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Row crop, tobacco growers turn to vegetables

Two years ago in January, Travis Riggs looked up from his ledger at his wife, Gayle, and asked her, “You thinking what I'm thinking?” She looked back at her husband and said, “I'm thinking, ‘Let's just get out of it.’”

“‘Well, I'm thinking the same thing,’” he recalls saying.

With that brief conversation, the Riggs ended more than 30 years of growing flue-cured tobacco, corn and soybeans to concentrate solely on vegetable production.

Happy with situation

Going into the second full-time year of selling their produce directly to the public at three roadside stands in Onslow and Carteret counties, N.C., the Riggs family — Travis, Gayle and son, Chris — are glad they made the switch. Among the many benefits, they are able to set their own price.

The list of crops they grow on 150 acres includes strawberries, butter beans, greenhouse tomatoes, lettuce, sweet corn, asparagus, blackberries, raspberries, watermelons, cantaloupes and onions. They also make and sell jams and jellies.

The three Riggs operate as a unit. Travis handles the production, Gayle works the marketing and Chris, who came back home to farm with his folks after graduating from North Carolina State University, grows greenhouse vegetables and offers a youthful vision to the family business.

Based on his past experiences with produce, Travis made sure he had a market before he planted a particular crop.

“You can't just go out there and plant anything and hope to sell it,” Travis says. “That's a lesson I learned after 30-something years of trying to grow and sell cabbage. I would cut 30 to 40 acres of cabbage not knowing what I was going to get for it. That taught me a big lesson about marketing.” They market strawberries, watermelons and cantaloupes through seven Food Lion stores in the area, as well as the three roadside stands.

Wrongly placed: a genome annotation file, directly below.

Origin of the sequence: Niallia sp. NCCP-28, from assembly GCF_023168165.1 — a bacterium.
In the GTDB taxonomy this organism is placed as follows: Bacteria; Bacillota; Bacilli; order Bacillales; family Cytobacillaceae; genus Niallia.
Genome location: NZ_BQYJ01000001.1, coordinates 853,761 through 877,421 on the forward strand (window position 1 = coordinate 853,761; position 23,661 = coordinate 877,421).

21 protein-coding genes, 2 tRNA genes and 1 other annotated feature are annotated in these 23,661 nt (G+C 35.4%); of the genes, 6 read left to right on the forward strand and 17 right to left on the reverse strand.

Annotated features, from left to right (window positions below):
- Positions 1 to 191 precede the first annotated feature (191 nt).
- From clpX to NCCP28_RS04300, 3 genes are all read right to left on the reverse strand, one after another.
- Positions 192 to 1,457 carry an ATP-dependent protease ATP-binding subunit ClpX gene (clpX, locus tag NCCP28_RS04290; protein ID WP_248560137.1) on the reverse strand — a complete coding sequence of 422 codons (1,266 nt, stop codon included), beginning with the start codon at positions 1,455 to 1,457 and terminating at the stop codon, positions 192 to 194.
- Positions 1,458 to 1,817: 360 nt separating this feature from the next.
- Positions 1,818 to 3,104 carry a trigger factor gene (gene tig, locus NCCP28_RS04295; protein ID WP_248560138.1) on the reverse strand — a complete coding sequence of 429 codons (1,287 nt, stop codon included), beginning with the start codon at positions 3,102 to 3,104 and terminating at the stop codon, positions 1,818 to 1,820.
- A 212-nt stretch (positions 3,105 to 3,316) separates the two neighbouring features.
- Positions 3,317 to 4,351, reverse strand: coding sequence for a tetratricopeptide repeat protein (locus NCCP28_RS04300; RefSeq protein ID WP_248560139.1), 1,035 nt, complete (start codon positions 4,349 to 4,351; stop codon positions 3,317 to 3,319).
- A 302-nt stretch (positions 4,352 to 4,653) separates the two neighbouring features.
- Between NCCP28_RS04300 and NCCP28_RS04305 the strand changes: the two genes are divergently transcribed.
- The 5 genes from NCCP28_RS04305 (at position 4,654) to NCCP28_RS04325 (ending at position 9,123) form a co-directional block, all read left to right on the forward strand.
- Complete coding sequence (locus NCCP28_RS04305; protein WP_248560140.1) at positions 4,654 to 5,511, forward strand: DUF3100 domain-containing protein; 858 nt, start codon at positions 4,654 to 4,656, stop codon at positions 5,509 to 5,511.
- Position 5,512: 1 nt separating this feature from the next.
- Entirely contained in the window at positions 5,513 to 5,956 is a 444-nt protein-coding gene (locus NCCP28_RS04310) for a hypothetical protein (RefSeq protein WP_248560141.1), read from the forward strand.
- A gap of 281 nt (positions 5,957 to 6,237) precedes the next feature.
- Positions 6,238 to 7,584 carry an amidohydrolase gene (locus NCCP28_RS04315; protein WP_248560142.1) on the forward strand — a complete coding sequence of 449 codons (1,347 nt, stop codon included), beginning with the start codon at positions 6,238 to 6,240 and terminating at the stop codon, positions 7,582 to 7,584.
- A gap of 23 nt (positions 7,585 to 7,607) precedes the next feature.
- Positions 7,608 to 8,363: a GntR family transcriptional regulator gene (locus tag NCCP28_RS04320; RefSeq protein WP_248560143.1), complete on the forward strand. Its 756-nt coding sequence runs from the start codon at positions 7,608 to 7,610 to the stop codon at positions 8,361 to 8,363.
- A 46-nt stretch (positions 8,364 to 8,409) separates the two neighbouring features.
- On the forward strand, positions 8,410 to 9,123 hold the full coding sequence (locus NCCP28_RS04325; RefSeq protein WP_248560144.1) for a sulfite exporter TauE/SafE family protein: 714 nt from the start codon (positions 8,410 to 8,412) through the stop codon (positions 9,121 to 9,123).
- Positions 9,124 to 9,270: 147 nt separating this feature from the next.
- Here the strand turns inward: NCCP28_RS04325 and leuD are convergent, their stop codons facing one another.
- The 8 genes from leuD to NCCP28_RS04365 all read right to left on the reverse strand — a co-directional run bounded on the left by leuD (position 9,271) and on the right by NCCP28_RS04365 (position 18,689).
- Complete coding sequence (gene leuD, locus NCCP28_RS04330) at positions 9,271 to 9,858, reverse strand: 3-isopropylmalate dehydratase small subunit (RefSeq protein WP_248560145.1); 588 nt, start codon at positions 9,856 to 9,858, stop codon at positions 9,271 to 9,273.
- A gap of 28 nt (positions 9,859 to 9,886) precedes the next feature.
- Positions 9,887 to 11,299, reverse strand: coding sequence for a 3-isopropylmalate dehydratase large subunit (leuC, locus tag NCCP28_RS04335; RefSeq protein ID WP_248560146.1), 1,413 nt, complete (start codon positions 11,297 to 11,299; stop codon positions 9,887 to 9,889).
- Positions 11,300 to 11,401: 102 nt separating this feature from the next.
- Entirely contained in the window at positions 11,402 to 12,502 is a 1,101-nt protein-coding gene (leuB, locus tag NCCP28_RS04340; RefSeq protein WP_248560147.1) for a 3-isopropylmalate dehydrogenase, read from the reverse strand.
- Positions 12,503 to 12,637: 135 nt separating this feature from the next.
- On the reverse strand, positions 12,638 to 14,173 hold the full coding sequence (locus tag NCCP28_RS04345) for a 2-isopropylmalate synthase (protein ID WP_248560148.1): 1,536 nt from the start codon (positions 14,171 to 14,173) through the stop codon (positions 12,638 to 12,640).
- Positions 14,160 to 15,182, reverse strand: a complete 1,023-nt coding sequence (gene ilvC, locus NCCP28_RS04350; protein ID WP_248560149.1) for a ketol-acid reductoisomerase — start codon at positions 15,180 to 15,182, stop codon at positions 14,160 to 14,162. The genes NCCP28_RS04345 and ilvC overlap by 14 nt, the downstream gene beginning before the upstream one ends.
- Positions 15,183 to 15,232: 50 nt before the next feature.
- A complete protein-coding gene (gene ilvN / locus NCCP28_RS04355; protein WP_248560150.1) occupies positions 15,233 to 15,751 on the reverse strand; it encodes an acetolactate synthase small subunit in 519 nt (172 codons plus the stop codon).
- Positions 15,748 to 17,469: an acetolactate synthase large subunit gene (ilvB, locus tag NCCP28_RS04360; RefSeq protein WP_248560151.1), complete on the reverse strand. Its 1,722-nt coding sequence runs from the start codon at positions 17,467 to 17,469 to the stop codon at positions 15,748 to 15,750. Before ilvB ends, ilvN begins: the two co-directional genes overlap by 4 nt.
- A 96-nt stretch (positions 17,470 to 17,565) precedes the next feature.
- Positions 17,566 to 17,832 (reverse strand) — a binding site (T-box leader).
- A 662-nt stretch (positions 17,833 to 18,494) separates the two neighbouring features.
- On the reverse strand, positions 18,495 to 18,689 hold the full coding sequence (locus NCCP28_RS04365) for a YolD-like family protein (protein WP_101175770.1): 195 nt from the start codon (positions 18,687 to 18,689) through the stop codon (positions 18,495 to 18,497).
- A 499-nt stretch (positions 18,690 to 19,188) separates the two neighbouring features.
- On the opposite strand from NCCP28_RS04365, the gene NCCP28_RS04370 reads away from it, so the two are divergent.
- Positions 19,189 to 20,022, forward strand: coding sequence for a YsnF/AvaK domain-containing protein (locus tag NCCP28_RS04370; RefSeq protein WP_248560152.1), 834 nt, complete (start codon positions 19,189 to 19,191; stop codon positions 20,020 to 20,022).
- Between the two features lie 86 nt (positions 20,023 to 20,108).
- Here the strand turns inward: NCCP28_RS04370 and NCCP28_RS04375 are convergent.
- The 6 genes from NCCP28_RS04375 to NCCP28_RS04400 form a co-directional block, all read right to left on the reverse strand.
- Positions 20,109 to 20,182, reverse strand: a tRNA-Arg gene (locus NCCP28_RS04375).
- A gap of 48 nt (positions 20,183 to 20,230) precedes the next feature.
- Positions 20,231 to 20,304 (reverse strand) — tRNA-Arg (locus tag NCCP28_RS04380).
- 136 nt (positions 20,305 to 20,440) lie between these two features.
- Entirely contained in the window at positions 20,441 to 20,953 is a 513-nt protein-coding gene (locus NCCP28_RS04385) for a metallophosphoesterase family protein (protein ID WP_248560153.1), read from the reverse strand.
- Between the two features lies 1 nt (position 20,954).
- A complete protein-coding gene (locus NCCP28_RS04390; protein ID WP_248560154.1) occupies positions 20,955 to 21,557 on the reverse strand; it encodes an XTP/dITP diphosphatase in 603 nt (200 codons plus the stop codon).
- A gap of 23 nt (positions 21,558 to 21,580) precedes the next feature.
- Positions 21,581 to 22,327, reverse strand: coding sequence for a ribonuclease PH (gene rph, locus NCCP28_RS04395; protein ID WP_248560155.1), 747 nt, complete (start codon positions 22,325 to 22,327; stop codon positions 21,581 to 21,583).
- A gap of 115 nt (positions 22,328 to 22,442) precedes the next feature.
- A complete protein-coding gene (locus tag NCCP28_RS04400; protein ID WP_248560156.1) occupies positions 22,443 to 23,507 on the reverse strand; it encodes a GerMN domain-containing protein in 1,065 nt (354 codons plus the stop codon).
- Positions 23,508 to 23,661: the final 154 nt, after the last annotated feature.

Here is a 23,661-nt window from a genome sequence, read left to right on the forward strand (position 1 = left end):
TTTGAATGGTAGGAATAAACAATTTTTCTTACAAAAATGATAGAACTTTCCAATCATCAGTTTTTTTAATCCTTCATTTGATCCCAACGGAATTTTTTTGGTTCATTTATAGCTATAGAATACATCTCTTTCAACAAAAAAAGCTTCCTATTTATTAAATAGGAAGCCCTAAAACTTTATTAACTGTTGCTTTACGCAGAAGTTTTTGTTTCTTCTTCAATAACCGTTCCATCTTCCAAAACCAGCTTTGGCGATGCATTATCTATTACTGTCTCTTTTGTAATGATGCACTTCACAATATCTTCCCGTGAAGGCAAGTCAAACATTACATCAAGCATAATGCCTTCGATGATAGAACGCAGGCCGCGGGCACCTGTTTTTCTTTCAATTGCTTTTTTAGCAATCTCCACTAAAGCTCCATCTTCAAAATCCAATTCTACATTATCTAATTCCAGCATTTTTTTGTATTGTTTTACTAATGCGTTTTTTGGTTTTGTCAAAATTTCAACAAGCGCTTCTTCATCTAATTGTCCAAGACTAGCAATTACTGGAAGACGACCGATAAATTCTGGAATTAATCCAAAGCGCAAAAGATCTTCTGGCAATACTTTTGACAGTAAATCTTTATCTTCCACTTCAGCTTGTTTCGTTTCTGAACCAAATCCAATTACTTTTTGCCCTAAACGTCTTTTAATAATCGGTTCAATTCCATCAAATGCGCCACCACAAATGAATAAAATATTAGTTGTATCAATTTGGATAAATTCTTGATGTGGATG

In addition to growing quality produce and fruit, the family also relies heavily on marketing.

The biggest draw to the stand on U.S. Highway 24 that runs from Jacksonville is the five and a half acres of strawberries.

In season, the strawberries attract some 20,000 people to the roadside stand. Customers can either pick the berries themselves or buy the berries already picked. As many as 1,500 school children come to the Riggs Farm to learn about how berries grow and pick a bucket full. The Riggs charge $2 per child to cover the cost of the bucket.

“We give them soft serve ice cream with strawberries on top and let them enjoy that in the picnic area,” says Gayle, who's putting her 26 years of real estate marketing experience to good use. “We see so many of those little buckets bring their parents back with them on the weekend.”

One on one

One of the most important things in this type of business is person-to-person contact, Gayle says. “Either my husband or myself are here at the stand everyday. I also try to survey my customers to see if they want something specially grown.”

They started growing greenhouse lettuce because a customer asked for it. The soft serve ice cream topped with berries also came at the suggestion of customers “who thought it would be nice to have a cone of ice cream when they came out of the field to pick strawberries.”